Durability and accessible cargo space are attracting electrical contractors to walk-in trucks.
Walk-in trucks have long been the vehicle of choice for deliveries — UPS and FedEx trucks may be the most ubiquitous walk-in trucks on the road. Now, the same features that make walk-ins popular for deliveries are attracting the interest of electrical contractors.
Jim Breading is among their ranks. The owner of Service Electric Company, Warsaw, Ind., has been driving a 14-ft walk-in truck for 15 yr. He likes the truck's accommodating design, which provides direct access from the cab to a workshop he's set up in the cargo area.
“I've got a workbench with a big vise on it so I can thread or saw pipe,” he says.
In addition to the vise, he hauls hundreds of parts, fittings, and equipment in the truck. “It saves us one heck of a lot of trips back to the shop,” he says. “I used to have a pickup truck with just boxes on the side, and you were forever running someplace just to get material or a tool or something you couldn't carry.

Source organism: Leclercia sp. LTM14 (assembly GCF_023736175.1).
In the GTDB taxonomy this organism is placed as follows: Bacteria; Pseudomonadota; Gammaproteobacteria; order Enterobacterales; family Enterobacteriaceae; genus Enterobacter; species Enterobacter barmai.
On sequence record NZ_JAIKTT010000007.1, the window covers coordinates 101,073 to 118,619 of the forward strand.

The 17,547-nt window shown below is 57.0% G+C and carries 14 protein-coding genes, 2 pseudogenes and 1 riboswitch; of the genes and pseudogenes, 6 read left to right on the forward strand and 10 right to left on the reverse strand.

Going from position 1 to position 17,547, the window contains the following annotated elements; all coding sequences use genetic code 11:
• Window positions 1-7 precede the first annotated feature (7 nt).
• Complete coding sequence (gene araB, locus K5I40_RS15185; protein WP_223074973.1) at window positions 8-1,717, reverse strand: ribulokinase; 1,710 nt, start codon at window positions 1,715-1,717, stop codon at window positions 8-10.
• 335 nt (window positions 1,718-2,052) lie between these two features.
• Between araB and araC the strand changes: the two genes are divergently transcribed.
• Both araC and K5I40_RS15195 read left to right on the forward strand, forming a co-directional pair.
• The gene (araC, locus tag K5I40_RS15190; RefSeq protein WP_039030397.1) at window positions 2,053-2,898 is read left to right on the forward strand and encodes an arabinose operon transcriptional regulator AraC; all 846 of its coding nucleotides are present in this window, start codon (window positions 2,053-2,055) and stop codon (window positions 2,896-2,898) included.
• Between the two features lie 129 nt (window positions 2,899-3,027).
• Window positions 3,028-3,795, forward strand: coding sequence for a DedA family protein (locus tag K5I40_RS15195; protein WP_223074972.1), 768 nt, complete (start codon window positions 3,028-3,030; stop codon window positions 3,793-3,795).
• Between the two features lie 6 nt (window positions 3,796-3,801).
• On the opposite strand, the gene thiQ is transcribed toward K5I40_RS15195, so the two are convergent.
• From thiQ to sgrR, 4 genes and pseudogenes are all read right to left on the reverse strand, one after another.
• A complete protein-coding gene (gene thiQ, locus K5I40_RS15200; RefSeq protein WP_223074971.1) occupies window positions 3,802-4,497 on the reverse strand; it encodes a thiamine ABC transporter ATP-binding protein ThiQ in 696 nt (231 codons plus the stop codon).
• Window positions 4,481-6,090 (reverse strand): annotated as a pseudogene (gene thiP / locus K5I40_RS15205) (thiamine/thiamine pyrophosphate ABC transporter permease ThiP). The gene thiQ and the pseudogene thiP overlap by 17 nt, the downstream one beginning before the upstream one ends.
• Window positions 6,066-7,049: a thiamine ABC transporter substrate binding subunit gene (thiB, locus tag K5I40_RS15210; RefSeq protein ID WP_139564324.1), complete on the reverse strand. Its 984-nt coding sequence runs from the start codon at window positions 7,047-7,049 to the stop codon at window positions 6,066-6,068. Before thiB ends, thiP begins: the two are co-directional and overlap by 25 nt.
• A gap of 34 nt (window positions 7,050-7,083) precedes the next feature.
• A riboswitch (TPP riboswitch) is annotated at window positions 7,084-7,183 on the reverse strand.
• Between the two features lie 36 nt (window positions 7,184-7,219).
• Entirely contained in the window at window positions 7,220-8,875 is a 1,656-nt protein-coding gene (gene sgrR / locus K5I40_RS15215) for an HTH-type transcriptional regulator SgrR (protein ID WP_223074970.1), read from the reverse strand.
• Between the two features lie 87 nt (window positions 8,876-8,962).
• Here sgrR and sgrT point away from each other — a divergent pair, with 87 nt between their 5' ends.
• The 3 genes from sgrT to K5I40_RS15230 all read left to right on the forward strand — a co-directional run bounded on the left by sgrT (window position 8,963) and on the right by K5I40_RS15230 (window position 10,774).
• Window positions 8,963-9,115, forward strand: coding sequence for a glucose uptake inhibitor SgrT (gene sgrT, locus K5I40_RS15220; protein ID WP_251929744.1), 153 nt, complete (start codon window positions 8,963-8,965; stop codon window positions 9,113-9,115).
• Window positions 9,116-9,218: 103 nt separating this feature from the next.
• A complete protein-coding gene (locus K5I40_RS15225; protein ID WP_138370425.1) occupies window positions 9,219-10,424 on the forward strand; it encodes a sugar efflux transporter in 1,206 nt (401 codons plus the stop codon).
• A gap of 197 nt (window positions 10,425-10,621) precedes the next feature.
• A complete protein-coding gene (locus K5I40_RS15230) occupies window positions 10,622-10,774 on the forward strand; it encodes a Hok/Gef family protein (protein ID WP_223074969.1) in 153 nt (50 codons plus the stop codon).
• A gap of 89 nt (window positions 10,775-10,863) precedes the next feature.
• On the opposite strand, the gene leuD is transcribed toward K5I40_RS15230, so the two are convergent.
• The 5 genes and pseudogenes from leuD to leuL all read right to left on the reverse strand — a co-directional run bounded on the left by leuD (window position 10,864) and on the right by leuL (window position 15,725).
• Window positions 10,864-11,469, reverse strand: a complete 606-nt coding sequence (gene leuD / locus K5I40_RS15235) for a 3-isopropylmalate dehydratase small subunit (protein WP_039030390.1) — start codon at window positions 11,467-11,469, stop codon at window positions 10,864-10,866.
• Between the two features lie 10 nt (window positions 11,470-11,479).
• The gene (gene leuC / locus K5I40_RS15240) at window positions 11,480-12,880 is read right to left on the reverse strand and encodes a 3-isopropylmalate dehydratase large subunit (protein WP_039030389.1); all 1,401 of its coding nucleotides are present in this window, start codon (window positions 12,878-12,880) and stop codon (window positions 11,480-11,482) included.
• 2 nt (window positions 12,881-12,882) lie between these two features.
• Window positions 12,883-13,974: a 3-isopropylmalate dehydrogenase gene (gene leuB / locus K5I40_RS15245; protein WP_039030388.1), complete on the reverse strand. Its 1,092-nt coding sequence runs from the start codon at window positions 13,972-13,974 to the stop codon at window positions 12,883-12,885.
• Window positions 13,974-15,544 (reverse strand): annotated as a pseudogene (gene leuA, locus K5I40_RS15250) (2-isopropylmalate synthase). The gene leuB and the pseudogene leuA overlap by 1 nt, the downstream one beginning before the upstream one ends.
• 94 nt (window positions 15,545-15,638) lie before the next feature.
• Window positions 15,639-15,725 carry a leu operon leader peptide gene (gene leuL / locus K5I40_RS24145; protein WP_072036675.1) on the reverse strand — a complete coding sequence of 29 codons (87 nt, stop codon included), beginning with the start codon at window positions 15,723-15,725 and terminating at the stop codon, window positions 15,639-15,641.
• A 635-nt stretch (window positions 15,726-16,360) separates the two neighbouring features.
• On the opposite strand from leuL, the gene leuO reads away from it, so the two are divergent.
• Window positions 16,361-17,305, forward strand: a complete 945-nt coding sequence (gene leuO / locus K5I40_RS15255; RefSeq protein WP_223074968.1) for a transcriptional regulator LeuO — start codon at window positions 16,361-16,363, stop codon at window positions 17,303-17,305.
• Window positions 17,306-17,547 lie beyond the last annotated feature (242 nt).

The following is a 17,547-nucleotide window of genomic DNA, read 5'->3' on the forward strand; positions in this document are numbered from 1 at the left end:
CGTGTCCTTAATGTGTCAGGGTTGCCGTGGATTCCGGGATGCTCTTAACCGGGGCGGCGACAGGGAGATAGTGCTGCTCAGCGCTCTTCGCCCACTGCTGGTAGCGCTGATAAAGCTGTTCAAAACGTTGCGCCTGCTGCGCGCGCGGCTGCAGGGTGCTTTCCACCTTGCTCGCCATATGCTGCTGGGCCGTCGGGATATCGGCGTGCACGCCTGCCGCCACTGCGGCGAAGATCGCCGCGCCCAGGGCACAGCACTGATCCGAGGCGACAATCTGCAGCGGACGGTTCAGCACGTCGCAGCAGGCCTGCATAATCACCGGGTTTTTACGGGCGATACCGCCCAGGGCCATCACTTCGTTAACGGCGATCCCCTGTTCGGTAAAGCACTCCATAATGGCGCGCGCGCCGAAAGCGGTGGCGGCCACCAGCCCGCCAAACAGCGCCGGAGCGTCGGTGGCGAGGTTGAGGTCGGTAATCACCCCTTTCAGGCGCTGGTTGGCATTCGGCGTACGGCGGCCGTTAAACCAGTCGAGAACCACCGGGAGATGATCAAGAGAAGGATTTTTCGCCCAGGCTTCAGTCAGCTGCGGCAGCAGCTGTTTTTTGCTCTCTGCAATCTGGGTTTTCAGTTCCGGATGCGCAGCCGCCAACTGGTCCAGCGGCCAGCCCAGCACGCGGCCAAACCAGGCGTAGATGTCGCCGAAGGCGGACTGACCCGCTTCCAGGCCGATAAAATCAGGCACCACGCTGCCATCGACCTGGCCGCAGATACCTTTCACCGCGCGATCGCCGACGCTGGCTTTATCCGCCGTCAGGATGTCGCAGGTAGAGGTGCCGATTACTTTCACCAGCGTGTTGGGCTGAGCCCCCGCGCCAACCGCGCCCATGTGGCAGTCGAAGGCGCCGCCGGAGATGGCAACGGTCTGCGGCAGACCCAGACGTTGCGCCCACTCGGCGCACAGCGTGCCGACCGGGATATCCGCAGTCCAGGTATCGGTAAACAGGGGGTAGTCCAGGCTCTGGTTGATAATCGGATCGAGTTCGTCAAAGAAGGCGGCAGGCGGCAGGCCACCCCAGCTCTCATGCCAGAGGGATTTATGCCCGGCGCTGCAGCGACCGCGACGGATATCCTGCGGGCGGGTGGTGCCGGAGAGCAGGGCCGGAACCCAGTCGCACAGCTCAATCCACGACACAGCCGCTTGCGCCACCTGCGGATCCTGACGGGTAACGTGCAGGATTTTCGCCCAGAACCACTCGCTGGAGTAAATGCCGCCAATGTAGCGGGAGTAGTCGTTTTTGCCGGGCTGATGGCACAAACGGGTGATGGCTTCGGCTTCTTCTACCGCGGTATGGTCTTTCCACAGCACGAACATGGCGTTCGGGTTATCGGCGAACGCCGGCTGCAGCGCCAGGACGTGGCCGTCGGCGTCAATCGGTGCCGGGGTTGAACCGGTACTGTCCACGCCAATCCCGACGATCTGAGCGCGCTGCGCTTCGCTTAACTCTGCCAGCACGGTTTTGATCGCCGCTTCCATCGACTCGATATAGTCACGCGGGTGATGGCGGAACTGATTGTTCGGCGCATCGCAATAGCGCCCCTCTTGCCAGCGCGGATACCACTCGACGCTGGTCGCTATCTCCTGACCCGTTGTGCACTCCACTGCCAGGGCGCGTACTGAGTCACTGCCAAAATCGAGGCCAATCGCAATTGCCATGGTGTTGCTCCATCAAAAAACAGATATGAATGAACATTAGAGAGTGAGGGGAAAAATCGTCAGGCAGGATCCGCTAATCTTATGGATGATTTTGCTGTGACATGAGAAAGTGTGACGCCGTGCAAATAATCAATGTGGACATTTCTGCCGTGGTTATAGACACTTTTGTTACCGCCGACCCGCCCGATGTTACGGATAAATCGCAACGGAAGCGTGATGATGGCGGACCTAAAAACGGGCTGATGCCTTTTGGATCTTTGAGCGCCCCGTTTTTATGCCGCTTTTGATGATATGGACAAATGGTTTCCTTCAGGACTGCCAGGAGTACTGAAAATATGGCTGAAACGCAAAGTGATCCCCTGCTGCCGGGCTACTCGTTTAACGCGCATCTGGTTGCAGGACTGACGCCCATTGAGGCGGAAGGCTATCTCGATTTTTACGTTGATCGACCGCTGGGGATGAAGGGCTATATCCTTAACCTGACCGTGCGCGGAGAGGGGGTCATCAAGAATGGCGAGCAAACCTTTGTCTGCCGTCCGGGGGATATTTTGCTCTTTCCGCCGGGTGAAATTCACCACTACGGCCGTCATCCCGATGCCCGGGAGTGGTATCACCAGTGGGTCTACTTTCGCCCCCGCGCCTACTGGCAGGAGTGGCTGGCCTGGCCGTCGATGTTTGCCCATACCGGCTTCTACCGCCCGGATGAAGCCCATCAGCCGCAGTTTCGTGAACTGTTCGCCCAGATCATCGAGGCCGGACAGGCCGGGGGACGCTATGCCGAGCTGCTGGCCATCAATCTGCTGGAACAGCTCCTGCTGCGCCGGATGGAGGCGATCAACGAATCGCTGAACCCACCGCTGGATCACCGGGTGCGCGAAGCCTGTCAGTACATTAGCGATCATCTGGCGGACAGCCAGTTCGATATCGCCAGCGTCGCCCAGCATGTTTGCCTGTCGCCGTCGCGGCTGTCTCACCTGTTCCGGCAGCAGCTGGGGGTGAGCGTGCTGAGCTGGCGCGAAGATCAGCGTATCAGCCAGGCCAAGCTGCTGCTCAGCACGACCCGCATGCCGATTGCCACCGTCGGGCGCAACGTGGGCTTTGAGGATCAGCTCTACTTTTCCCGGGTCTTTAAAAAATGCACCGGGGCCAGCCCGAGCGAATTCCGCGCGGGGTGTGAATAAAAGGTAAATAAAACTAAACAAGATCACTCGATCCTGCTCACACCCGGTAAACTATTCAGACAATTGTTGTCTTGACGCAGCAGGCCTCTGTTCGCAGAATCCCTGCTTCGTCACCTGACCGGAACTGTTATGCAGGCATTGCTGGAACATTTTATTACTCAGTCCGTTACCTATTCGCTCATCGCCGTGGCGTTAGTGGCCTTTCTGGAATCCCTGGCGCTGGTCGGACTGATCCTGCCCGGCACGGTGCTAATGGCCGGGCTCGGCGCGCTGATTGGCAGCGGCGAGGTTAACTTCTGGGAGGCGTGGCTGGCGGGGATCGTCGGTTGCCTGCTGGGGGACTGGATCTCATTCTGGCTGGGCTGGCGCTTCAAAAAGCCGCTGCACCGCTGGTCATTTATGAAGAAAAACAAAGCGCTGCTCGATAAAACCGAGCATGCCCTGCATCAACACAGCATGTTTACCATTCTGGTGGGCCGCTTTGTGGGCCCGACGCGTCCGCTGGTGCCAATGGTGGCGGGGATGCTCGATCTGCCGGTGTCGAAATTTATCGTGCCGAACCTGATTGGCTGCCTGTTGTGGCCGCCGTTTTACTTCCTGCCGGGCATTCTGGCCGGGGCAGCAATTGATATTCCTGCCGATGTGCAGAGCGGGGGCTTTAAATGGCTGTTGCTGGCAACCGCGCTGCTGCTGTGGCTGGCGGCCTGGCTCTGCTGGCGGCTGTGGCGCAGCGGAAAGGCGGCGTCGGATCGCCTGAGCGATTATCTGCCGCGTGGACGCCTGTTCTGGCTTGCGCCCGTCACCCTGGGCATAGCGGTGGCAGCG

“On this truck, I carry knock-out punches, a small bandsaw, drills, tools, extension cords, levels — whatever a normal electrician needs, I can carry. I've got shelves for parts and toolboxes, and I carry a 6-ft ladder and a 16-ft extension ladder inside. I carry almost a small store in there.”
His walk-in's size fits what he needs to carry, yet allows him the maneuverability he needs on the road. It has an aluminum body, and Breading appreciates how long the truck has lasted. “Before, we were trading trucks every 4 yr because they would rust out,” he says.
Bill Lewis shares Breading's enthusiasm for the trucks. He began looking at walk-ins about a decade ago. Today, the owner of Hobbs Electric, Melbourne, Fla., owns 14 walk-ins. He favors the trucks for several reasons:
Ease of access. Lewis' crews back the trucks up to jobsites and go in and out of the back doors. They don't need to unload all their supplies to access those they need.
Fewer damaged materials. In other vehicles, Lewis' workers stacked supplies on the floor and piled ladders or scaffolding on top, damaging goods in the process. In the walk-ins, his men shelve supplies, which leaves room for the ladders.
Longevity. Lewis has some walk-ins close to 10 yr old that still function well. They look good and act as mobile billboards for his business.
Lewis' staff likes the trucks, too. A few summers ago, they held a golf tournament. The prize? The winners got to drive the new walk-ins that year.
Photo courtesy of Workhorse Custom Chassis